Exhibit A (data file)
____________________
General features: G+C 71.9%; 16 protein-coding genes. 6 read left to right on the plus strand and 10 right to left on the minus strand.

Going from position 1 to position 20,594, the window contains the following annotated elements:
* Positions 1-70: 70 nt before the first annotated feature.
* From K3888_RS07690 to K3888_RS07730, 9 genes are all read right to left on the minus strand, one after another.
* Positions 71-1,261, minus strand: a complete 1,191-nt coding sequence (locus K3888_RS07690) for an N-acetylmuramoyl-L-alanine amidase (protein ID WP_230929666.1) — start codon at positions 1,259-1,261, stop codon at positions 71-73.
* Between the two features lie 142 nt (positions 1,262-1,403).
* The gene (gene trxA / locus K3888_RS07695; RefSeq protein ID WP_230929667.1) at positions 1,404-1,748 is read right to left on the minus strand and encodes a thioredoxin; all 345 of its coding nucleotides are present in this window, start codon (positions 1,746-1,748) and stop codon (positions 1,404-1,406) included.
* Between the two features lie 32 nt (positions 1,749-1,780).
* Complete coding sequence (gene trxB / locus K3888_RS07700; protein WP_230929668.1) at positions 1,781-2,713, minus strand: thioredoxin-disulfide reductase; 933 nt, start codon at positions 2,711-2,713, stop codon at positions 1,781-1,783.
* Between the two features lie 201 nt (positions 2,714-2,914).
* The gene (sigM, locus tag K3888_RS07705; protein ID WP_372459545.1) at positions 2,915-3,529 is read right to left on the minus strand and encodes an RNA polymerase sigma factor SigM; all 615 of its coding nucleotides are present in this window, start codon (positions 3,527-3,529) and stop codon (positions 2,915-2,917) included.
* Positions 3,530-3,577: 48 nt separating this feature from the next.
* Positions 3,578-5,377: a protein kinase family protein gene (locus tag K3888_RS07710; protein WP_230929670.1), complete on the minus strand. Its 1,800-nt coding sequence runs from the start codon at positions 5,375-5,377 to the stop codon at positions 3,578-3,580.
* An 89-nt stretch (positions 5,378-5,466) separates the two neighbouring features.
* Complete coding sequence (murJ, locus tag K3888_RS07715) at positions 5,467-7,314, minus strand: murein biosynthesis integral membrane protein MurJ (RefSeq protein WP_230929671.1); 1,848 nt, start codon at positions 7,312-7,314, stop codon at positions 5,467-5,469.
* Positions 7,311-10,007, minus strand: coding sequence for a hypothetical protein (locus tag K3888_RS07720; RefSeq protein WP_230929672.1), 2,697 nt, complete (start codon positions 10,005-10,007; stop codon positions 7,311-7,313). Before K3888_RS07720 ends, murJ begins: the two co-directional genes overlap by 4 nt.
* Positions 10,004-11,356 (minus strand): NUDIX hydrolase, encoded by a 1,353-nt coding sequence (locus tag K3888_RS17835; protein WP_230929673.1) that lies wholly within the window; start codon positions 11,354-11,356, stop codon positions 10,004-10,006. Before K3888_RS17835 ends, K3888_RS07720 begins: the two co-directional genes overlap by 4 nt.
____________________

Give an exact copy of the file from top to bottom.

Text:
General features: G+C 71.9%; 16 protein-coding genes. 6 read left to right on the plus strand and 10 right to left on the minus strand.

Going from position 1 to position 20,594, the window contains the following annotated elements:
* Positions 1-70: 70 nt before the first annotated feature.
* From K3888_RS07690 to K3888_RS07730, 9 genes are all read right to left on the minus strand, one after another.
* Positions 71-1,261, minus strand: a complete 1,191-nt coding sequence (locus K3888_RS07690) for an N-acetylmuramoyl-L-alanine amidase (protein ID WP_230929666.1) — start codon at positions 1,259-1,261, stop codon at positions 71-73.
* Between the two features lie 142 nt (positions 1,262-1,403).
* The gene (gene trxA / locus K3888_RS07695; RefSeq protein ID WP_230929667.1) at positions 1,404-1,748 is read right to left on the minus strand and encodes a thioredoxin; all 345 of its coding nucleotides are present in this window, start codon (positions 1,746-1,748) and stop codon (positions 1,404-1,406) included.
* Between the two features lie 32 nt (positions 1,749-1,780).
* Complete coding sequence (gene trxB / locus K3888_RS07700; protein WP_230929668.1) at positions 1,781-2,713, minus strand: thioredoxin-disulfide reductase; 933 nt, start codon at positions 2,711-2,713, stop codon at positions 1,781-1,783.
* Between the two features lie 201 nt (positions 2,714-2,914).
* The gene (sigM, locus tag K3888_RS07705; protein ID WP_372459545.1) at positions 2,915-3,529 is read right to left on the minus strand and encodes an RNA polymerase sigma factor SigM; all 615 of its coding nucleotides are present in this window, start codon (positions 3,527-3,529) and stop codon (positions 2,915-2,917) included.
* Positions 3,530-3,577: 48 nt separating this feature from the next.
* Positions 3,578-5,377: a protein kinase family protein gene (locus tag K3888_RS07710; protein WP_230929670.1), complete on the minus strand. Its 1,800-nt coding sequence runs from the start codon at positions 5,375-5,377 to the stop codon at positions 3,578-3,580.
* An 89-nt stretch (positions 5,378-5,466) separates the two neighbouring features.
* Complete coding sequence (murJ, locus tag K3888_RS07715) at positions 5,467-7,314, minus strand: murein biosynthesis integral membrane protein MurJ (RefSeq protein WP_230929671.1); 1,848 nt, start codon at positions 7,312-7,314, stop codon at positions 5,467-5,469.
* Positions 7,311-10,007, minus strand: coding sequence for a hypothetical protein (locus tag K3888_RS07720; RefSeq protein WP_230929672.1), 2,697 nt, complete (start codon positions 10,005-10,007; stop codon positions 7,311-7,313). Before K3888_RS07720 ends, murJ begins: the two co-directional genes overlap by 4 nt.
* Positions 10,004-11,356 (minus strand): NUDIX hydrolase, encoded by a 1,353-nt coding sequence (locus tag K3888_RS17835; protein WP_230929673.1) that lies wholly within the window; start codon positions 11,354-11,356, stop codon positions 10,004-10,006. Before K3888_RS17835 ends, K3888_RS07720 begins: the two co-directional genes overlap by 4 nt.